When are you going to die? You probably don't know the answer to that question—if you even want to—but if you download the Days of Life app you could find out. Sort of.
The app simply asks you a few questions about who you are, where you live and how many years you've already lived. And, as Mark O'Connell at the New Yorker reports, that's all it wants to know:
It won’t take any further particulars into consideration; it doesn’t care whether I’m a smoker, what my B.M.I. or my income is, whether anyone in my immediate family has died from cancer. No: I’m a thirty-four-year-old Irishman, and so I’ve got sixteen thousand two hundred and seventy-seven days left to live.
Once you give it these few pieces of information, the app uses statistics to give you a handy little count down of how many years you have left on this earth. Of course, this can't actually tell you when you're going to die. And not taking into account factors like personal habits or socioeconomic status makes it even less accurate. But that's not really the point, apparently. The Days of Life app maker explain:
Days of Life is a motivational app, developed with the purpose of inciting you to work harder, finish your projects or just enjoy life. It is also mean to be used by Life Extensionists and Immortalists for motivation to pursue and achieve their goals.
Many entrepreneurs have achieved success after recognizing that life is short and every minute counts. Use this app every day for motivation and to set short and long term goals.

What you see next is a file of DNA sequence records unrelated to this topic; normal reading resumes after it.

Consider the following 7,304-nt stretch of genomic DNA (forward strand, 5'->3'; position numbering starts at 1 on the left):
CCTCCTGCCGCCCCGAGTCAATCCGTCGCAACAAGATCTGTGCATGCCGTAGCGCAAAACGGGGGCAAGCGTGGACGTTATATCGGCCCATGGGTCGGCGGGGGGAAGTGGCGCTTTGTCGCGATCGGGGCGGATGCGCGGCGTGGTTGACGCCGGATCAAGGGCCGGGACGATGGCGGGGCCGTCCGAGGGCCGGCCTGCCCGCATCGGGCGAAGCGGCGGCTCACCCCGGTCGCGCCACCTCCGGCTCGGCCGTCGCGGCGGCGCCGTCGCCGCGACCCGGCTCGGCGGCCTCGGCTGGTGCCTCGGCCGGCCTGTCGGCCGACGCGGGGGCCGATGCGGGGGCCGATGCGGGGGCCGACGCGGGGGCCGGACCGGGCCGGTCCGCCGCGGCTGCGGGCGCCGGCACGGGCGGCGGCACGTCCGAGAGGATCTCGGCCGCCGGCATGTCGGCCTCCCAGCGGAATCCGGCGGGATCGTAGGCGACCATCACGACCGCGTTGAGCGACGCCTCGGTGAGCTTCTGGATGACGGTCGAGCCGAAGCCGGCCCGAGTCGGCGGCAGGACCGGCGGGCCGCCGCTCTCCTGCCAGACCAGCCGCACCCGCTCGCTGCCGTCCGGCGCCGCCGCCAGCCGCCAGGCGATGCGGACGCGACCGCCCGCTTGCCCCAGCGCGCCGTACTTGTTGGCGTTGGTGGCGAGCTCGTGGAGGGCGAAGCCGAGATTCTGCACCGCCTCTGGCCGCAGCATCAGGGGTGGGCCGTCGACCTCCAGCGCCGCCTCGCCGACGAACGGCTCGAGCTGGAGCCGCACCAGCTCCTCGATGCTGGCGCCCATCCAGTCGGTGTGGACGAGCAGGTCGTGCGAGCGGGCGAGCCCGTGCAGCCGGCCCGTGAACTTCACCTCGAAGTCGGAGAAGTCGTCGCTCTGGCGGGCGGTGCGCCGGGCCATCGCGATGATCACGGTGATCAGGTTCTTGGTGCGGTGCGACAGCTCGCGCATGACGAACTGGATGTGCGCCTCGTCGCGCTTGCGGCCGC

And for some people, like O'Connell, that kind of works:
I waste a lot of time agonizing over the amount of time I waste; I am preoccupied to the point of obsession with my various failures to achieve self-optimization, with the idea that I have too little time, and I am producing too little with it. (One of the ironies of being a writer—or working in any kind of creative area, I suppose—is the tendency to conceive of yourself in oddly dehumanizing ways: as “productive” or “unproductive,” as laboring toward some kind of Stakhanovite ideal of efficiency and yield.) At a rate of about once per second, my word processor’s cursor blinks at the end of the last word typed. If I look at it for long enough, I begin to imagine it ticking (“Write! … Write! … Write!”) as it counts down the remaining time—before a deadline, before I have to leave my desk to pick up my son from child care. Before I’m dead.
Then again, if it takes a counter on your life to get you working, you might need to switch jobs. Or you might be a writer. Either way, there's an app for that.
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